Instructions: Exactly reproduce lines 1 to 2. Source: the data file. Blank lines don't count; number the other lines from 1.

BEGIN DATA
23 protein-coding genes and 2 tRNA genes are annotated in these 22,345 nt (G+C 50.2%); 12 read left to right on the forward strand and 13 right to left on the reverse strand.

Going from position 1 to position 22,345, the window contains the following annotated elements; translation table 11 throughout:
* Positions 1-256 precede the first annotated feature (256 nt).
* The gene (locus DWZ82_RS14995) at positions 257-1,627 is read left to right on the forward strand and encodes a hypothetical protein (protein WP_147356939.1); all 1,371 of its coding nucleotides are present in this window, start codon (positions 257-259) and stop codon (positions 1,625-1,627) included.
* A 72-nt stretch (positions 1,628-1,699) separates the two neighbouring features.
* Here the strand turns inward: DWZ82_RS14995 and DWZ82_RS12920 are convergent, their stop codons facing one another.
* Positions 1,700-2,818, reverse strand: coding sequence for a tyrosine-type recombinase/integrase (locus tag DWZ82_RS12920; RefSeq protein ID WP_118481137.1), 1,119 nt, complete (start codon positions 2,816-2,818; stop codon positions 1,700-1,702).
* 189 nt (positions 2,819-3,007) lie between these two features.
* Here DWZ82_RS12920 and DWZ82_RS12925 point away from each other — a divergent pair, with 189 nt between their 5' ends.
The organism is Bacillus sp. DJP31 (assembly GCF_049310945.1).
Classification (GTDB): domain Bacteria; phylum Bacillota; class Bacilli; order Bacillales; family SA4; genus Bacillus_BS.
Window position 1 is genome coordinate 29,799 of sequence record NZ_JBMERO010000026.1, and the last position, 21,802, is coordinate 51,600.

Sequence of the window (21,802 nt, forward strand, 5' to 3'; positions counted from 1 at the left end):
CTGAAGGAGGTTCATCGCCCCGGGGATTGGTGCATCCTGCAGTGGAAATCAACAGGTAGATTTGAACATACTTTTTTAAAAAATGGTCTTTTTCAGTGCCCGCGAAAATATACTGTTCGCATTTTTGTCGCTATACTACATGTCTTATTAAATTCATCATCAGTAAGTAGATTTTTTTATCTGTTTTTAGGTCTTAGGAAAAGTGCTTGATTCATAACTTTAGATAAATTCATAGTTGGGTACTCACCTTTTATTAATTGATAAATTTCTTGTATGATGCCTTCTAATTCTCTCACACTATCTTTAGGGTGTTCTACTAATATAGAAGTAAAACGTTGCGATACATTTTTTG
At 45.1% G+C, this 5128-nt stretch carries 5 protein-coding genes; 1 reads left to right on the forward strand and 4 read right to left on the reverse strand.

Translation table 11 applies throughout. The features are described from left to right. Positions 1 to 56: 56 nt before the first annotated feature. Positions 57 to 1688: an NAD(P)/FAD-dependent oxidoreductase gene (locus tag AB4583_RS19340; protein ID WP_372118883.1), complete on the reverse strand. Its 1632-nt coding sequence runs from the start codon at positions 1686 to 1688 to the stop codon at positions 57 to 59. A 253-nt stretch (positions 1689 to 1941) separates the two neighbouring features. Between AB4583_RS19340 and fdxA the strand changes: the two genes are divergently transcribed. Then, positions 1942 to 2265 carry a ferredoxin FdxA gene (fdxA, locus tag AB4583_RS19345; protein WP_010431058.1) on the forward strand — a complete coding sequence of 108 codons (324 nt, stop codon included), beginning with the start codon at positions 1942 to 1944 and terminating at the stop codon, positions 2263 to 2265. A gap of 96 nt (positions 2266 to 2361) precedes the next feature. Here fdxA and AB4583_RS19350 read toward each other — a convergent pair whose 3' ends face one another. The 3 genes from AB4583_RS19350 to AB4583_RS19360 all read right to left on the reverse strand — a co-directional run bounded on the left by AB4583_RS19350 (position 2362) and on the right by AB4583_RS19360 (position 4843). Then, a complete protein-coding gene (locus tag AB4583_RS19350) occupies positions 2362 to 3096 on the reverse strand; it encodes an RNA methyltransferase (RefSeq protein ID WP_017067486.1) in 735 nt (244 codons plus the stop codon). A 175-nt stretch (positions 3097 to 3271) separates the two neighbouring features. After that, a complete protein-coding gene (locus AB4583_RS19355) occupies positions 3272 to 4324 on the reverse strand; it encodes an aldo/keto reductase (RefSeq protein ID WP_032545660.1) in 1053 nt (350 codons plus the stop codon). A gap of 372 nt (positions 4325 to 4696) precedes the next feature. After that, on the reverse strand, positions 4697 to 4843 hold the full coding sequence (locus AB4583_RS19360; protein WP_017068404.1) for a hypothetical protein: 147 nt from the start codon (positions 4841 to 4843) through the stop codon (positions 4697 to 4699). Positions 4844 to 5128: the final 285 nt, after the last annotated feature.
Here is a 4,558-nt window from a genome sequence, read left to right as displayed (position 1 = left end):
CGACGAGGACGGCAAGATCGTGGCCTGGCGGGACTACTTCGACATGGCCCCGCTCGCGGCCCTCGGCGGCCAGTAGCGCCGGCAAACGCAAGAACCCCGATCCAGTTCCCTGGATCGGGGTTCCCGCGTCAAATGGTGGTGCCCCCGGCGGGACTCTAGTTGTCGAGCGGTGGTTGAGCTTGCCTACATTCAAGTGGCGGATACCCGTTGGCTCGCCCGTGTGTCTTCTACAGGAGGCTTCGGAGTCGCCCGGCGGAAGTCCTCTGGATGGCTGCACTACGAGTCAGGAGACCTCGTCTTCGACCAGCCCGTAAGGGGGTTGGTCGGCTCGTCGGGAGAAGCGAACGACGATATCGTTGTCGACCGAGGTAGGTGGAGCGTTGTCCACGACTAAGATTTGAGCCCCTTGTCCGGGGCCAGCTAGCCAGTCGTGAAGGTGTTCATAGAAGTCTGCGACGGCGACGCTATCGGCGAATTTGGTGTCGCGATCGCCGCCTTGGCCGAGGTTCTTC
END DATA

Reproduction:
23 protein-coding genes and 2 tRNA genes are annotated in these 22,345 nt (G+C 50.2%); 12 read left to right on the forward strand and 13 right to left on the reverse strand.

Going from position 1 to position 22,345, the window contains the following annotated elements; translation table 11 throughout: